Awards season always makes room for at least one plummy-toned veddy-English drama (think The King's Speech), so it's no surprise to see Benedict Cumberbatch refereeing ye olde internal wrestling match between British reserve and tortured feeling in the "based on a true story" feature The Imitation Game.
Cumberbatch, best known for making intellect sexy on the BBC's Sherlock, inhabits WWII codebreaker and computer innovator Turing in his social anxiety, fierce determination and, yes, keen intellect. The story mostly unfolds in the early 1940s at the top-secret Government Code and Cypher School at Bletchley Park, where Turing and a team of codebreakers worked to break the German naval Enigma code, largely by use of a electromechanical cryptanalytic machine, a prototypical computer of Turing's design. But Graham Moore's screenplay (derived from Andrew Hodges' book Alan Turing: The Enigma) also leapfrogs backward to Turing's schoolboy days (and first love with a male friend) and forward to the incident that found Turing prosecuted for "gross indecency."
In his English-language directing debut, Norwegian director Morten Tyldum (Headhunters) plays it safe: The Imitation Game is a dutiful biopic, tasteful to a fault. It's Cumberbatch who elevates the material with depth of feeling, radiating the desperate intelligence and desperate feeling of a man compelled to achieve greatness through puzzle-solving and to tamp down his sexual orientation to survive in a discriminatory time. Both compulsions prove sad, with Turing depicted as being less interested in winning the war (something for which no less than Winston Churchill principally credited Turing) than proving his own thinking correct, meanwhile making doe-eyed, guiltily halfhearted overtures to colleague Joan Clarke (Keira Knightley).
Apart from Cumberbatch's performance (and fine supporting turns from the likes of Matthew Goode, Mark Strong, Charles Dance, and Rory Kinnear), The Imitation Game's principal achievement is simply in erecting a more visible platform for Turing's story, which has seen but a few previous treatments on stage (Breaking the Code on the West End and Broadway) and screen (two telefilms, one called Codebreaker and one preserving Derek Jacobi's performance in Breaking the Code). That Turing's heroic achievements, including being credited as a "founder of computer science," haven't been heralded more often in drama owes to his work going unrecognized for decades due to the Official Secrets Act.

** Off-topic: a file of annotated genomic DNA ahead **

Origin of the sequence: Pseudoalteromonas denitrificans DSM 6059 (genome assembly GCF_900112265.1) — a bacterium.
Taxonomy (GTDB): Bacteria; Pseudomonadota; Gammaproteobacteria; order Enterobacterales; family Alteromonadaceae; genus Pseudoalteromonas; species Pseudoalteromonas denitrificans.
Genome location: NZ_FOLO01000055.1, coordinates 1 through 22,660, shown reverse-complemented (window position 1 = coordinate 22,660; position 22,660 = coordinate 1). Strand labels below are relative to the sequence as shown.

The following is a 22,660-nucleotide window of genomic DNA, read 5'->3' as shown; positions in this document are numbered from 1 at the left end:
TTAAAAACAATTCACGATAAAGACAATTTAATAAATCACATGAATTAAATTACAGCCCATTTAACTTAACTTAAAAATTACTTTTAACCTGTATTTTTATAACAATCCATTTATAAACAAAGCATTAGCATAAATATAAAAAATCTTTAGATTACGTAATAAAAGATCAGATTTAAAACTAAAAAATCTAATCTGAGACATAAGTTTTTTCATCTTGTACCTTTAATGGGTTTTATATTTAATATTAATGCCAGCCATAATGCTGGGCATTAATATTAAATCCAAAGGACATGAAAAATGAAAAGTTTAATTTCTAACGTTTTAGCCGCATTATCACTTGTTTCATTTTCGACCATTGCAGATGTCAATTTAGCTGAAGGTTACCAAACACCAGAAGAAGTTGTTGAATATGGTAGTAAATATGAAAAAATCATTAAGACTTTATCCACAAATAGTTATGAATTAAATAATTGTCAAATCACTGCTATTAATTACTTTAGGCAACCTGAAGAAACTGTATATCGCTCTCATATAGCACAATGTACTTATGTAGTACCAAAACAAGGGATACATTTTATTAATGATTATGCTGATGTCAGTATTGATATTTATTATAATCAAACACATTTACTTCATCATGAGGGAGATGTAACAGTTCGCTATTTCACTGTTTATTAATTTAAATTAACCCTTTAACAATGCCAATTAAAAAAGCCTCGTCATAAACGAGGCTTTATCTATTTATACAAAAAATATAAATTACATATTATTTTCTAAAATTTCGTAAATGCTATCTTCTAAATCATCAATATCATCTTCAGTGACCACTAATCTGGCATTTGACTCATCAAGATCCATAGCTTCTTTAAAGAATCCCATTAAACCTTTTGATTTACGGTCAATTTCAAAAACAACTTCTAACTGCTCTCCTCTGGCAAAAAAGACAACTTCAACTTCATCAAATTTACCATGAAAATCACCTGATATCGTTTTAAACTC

Where Tyldum's film tiptoes is in depicting Turing's homosexuality in an adult context: boy Turing experiences love, while adult Turing's gay impulses remain offscreen, possibly to underline that his sexual orientation should have been beside the point or to give the police investigation into his private life the air of innuendo, or possibly due to some squeamishness on the part of the filmmakers or notoriously hands-on distributor The Weinstein Company. At any rate, The Imitation Game serviceably dramatizes an important historical story while giving rising star Cumberbatch suitably juicy material.